The New Media Consortium recently released its 2015 Outlook report predicting the road ahead for technology in Australian tertiary education. I asked a few Macquarie staff about which trends – and speed bumps – stood out.
“The report identifies some key trends accelerating technology adoption, and of particular interest are the two highest ranked trends – around increasing use of blended learning designs and the need to redesign learning spaces. Both speak clearly to priorities we have already identified as we think about our Learning and Teaching strategy here at Macquarie…”
“My research, as well as my professional work, is in the material conditions for learning – what tools and spaces students use for their learning, both online and offline – so I’m interested in the move toward hybrid/blended learning and reconfiguring the spaces for learning. It’s a matter of finding the best medium: some things are best facilitated online and other go more smoothly when people are in the same room. The prevalence of student group work, and collaboration in our own work, means that we have to think about how this is supported by places both physical and digital.”
Dr Danny Liu, Lecturer in Academic Practice
“An interesting “meta-trend” is that universities are no longer the bastions of all knowledge. Through many great open online resources, the resetting of expectations of faculty, and increasing personalisation of learning, the question that is becoming increasingly important is, why and what do we “teach”? As the world moves to a more connected way of knowing, we need to model the “how” and “why” of learning, instead of imparting the “what” through traditional teaching.”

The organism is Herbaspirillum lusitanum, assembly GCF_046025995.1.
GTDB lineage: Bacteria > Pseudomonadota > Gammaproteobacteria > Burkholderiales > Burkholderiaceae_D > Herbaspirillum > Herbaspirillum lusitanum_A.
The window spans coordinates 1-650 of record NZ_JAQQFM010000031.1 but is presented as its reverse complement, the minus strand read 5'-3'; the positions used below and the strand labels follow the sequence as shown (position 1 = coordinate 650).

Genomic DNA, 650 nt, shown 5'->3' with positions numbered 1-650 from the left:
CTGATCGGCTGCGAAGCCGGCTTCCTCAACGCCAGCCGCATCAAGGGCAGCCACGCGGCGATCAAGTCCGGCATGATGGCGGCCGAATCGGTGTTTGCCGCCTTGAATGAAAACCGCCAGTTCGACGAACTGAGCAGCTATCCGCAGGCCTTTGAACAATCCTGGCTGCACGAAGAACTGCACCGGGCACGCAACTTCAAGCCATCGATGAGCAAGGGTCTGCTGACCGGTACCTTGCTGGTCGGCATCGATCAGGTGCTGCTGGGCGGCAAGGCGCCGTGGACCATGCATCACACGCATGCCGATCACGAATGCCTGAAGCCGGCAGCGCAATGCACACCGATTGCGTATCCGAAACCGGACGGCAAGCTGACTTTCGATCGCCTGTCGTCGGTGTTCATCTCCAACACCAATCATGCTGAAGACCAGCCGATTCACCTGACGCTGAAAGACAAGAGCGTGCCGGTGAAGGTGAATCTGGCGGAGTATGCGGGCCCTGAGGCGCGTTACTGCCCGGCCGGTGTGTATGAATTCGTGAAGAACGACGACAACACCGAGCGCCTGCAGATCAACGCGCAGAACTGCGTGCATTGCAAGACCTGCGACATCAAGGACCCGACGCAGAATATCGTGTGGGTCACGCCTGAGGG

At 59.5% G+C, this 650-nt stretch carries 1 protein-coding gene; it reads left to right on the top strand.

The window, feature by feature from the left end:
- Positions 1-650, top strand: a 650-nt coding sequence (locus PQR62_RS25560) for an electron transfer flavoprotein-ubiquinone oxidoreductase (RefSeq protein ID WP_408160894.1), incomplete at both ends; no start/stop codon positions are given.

“Redesigning physical learning spaces is a key trend, but we need to be thinking more holistically about this and considering how the physical and virtual spaces can synergise. Even though Macquarie’s teaching spaces are mostly set up as traditional classrooms, a small amount of reconfiguration of the physical space in the first five minutes of class and a rethinking of how this can work with redesigned online spaces and student devices can lead to amazing changes in student learning. We need to remember that improving student learning is at the centre, and there are things that we can do in our classrooms and other interactions with students which don’t necessarily require technology, but rather a renewed focus on a heart for learning and teaching. If you read between the lines of the NMC report, this is clear – it’s not just about the technology, but rather how it helps us to model, encourage, and excite students to become deep, complex thinkers.”
You can download the report here. And be sure to let us know in the comments which trends should (or shouldn’t) have made it onto the list.